SOPHE is extremely disappointed with Congress’s decision to allocate only $400 million to the Student Support and Academic Enrichment (SSAE) grant program, authorized by the Every Student Succeeds Act.
The SSAE grant program found in Title IV, Part A of the Every Student Succeeds Act (ESSA), was envisioned as a flexible funding source to fund the effective use of technology, promote safe and healthy students, and ensure students receive a well-rounded education, including health education.
SSAE was authorized at a funding level of $1.65 billion. But funding the SSAE program at such a prohibitively low level of $400 million will likely force some states to allocate the funds using a state-level competitive grant, rather than using the formula Congress authorized. These forced changes to the program will hinder states’ and school districts’ ability to make meaningful investments in safe and healthy school climates, which are essential to our nation’s youth.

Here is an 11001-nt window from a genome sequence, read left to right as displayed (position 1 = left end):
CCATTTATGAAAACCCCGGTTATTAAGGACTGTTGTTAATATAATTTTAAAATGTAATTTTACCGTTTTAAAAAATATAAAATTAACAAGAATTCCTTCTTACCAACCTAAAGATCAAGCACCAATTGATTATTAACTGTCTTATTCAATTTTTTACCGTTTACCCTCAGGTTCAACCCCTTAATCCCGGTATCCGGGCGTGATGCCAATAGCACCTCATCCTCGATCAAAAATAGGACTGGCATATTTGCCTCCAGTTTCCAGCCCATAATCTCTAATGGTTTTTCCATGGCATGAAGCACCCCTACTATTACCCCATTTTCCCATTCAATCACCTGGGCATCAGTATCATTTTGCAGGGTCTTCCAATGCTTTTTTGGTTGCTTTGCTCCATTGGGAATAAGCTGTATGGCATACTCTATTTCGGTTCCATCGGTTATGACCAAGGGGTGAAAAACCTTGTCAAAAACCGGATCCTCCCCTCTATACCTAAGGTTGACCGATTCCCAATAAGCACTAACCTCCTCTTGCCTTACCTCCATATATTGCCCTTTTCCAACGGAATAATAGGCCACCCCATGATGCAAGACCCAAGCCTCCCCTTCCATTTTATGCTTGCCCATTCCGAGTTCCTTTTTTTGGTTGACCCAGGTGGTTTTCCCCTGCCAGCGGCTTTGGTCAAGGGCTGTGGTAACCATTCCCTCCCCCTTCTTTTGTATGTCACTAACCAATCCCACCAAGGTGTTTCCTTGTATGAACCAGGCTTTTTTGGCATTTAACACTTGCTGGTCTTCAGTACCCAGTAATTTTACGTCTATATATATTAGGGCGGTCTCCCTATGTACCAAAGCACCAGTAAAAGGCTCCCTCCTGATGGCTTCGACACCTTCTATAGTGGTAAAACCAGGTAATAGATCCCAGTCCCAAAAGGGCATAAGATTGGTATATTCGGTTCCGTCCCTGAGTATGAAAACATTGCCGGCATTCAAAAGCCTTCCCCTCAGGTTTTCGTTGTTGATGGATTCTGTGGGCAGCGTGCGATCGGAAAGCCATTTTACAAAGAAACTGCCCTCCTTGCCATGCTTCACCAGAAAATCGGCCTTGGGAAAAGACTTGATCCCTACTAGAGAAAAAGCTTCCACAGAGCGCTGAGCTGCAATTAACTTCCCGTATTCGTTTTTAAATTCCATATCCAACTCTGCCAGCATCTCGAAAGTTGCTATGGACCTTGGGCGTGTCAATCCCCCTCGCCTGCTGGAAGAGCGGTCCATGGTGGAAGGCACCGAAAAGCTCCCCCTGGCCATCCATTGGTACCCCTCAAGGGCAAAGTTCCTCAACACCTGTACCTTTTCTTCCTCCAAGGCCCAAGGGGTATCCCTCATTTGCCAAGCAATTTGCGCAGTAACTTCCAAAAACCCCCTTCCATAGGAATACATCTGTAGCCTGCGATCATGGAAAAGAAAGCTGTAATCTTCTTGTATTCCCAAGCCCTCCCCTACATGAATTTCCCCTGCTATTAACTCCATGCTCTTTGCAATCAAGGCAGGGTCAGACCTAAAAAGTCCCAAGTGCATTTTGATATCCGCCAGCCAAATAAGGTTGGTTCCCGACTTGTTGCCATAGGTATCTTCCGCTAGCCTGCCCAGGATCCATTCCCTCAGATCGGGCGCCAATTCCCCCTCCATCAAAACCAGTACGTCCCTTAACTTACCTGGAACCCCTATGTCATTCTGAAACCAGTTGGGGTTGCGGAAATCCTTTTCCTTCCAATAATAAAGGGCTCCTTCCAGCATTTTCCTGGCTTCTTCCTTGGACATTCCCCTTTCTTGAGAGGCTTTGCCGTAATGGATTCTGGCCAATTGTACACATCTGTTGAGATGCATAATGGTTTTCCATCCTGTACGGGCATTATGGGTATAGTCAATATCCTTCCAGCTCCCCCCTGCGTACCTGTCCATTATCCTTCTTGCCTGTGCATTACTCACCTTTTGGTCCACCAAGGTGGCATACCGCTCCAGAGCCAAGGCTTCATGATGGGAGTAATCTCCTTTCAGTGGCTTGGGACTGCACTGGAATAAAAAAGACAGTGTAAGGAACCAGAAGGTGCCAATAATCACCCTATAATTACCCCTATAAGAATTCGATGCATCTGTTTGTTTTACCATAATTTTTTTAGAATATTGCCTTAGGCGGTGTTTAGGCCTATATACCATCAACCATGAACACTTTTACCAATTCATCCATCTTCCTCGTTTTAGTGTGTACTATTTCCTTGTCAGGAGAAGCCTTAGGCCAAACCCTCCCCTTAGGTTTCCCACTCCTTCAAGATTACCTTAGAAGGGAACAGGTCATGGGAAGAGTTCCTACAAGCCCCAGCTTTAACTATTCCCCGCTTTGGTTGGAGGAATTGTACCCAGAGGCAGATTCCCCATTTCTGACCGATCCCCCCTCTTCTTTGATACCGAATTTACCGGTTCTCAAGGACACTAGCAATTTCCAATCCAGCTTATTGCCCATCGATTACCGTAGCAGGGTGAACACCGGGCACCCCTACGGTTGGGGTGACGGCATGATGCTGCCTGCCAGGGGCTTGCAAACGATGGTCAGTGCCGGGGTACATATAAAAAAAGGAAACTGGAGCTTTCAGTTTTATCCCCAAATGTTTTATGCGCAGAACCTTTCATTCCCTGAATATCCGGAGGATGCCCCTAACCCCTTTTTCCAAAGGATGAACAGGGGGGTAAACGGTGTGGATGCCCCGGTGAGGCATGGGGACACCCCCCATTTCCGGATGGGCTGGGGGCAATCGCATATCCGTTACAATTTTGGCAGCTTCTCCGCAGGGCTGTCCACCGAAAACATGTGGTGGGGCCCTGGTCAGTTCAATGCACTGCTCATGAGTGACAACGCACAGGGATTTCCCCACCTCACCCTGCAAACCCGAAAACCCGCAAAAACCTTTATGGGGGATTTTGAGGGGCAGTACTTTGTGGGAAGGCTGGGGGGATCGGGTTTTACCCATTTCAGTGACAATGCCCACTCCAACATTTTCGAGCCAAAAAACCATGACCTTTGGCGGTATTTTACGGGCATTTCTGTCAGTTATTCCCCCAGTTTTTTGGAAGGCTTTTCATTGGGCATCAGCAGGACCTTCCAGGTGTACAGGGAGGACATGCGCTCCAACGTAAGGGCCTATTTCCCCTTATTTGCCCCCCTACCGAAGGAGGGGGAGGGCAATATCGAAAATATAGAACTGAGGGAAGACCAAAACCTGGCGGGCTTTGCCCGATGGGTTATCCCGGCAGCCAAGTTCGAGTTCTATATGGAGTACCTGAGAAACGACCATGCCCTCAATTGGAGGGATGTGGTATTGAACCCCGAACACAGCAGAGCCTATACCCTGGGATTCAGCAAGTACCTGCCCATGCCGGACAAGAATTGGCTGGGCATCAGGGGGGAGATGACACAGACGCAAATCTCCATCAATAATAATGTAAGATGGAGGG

“SOPHE members have seen the impacts of diminished funding for health education in schools and its detrimental effects on obesity, violence, drug abuse, and other youth problems. For example, the number of middle and high school students using e-cigarettes in just one year has tripled, which could have been prevented or reduced through effective health education,” according to Elaine Auld, MPH, MCHES, CEO of the Society for Public Health Education.
SOPHE urges Congress and the administration to recognize the impacts that these impractical funding levels will have on the SSAE program and to ensure that the program is fully funded at the authorized level of $1.65 billion in FY ’18 and beyond.
Failure to fund the program at the authorized funding level will leave many school districts with inadequate or no health education programming, which denies students the opportunity for a well-rounded education that includes essential skills for healthy decision-making.